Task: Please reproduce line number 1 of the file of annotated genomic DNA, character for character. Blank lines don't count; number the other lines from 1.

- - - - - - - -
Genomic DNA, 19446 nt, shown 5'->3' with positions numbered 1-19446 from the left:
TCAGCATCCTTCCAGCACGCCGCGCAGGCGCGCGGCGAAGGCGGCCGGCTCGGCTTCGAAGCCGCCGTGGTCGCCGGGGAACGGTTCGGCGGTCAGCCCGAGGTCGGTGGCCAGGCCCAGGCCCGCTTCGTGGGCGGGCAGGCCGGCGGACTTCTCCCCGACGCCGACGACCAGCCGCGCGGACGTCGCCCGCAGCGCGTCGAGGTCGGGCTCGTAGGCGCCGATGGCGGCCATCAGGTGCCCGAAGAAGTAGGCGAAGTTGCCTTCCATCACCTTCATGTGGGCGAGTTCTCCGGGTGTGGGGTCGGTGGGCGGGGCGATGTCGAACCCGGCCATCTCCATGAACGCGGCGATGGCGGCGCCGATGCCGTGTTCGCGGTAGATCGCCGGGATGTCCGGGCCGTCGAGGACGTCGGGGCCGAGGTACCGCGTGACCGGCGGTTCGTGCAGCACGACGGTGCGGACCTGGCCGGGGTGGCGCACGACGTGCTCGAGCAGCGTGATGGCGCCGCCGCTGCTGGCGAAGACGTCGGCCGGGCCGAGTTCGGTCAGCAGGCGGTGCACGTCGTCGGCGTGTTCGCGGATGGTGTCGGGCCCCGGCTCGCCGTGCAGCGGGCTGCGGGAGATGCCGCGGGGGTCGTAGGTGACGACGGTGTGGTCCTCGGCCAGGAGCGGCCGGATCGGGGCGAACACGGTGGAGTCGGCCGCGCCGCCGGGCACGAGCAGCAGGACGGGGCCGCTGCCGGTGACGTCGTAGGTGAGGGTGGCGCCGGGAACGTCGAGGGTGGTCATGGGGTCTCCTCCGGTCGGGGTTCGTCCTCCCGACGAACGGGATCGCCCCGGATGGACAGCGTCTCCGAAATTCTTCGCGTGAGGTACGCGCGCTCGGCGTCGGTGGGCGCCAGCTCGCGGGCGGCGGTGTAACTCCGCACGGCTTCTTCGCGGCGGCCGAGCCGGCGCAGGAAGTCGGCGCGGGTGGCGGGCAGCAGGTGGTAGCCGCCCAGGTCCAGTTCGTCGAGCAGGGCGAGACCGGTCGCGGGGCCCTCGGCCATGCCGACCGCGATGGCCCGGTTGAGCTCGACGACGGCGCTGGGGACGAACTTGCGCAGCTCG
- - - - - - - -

Genomic DNA, 19446 nt, shown 5'->3' with positions numbered 1-19446 from the left: